Search through this database of the Chinese Supreme Court. Type in the Chinese name of your supplier and see if you find it there. You will be able to find out if they have been given a sentence and if they failed to pay damages. Unfortunately, this site is available only in Chinese. However, a Chinese contact or your Chinese sourcing agent should be able to help you with this translation step.
- Background checks on the cheap
You can order a report from third-party authentication services such as GloBIS, where their business credit report service will provide information on your potential Chinese supplier, including legal representatives, shareholders, business scope, financial records from the last three years, and other information.
You can also try China Checkup, which offers very similar services and caters more specifically for foreign buyers’ needs.
- Visit the company or factory in person
This is the best way to verify your suppliers – you won’t know much about an organization unless you visit it. You can also discuss your products, prices, quality inspection, and delivery time expectations face to face. It’s impossible for you to go visit every potential supplier you have in mind, so go through the earlier steps outlined in this article, and narrow down your selections before deciding to jump on a plane and visit their office or factory in person.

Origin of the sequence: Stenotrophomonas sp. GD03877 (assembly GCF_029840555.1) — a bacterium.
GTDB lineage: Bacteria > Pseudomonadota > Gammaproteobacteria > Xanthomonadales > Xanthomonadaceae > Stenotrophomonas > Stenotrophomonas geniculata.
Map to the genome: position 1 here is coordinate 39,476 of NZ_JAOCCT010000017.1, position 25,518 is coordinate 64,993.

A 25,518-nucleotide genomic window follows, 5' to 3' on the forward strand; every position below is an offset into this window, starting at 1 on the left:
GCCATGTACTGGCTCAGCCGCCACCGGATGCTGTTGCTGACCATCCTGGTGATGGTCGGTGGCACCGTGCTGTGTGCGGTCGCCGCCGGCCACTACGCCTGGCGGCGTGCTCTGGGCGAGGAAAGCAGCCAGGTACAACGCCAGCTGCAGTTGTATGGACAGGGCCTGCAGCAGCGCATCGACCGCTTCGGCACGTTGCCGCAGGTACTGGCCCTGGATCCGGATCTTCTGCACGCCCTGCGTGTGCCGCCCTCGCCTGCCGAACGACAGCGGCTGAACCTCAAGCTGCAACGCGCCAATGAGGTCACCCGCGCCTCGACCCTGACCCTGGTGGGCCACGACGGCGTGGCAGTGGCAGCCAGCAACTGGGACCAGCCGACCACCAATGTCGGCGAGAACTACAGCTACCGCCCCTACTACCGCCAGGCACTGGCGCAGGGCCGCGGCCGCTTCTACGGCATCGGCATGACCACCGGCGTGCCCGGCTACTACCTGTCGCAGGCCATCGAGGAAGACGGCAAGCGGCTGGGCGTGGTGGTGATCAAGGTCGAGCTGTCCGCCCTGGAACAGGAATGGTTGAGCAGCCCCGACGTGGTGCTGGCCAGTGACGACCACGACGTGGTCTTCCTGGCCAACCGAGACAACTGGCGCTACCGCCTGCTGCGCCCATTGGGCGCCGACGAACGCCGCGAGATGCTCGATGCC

The best way to reduce fraud (regardless of whether you’re trading online or offline) is for buyers and sellers to conduct proper due diligence and research before entering any transaction. Be meticulous with this verification process, and you will know if your potential supplier can be trusted.
When it comes time to start discussing prices with a China supplier, follow our guide to negotiating with suppliers so you can secure the best deal possible and ensure your profit margins remain healthy.
Lastly, once you have developed a good working relationship with a reputable Chinese supplier, don’t forget to keep track of their ongoing standards by doing regular supplier QA checks.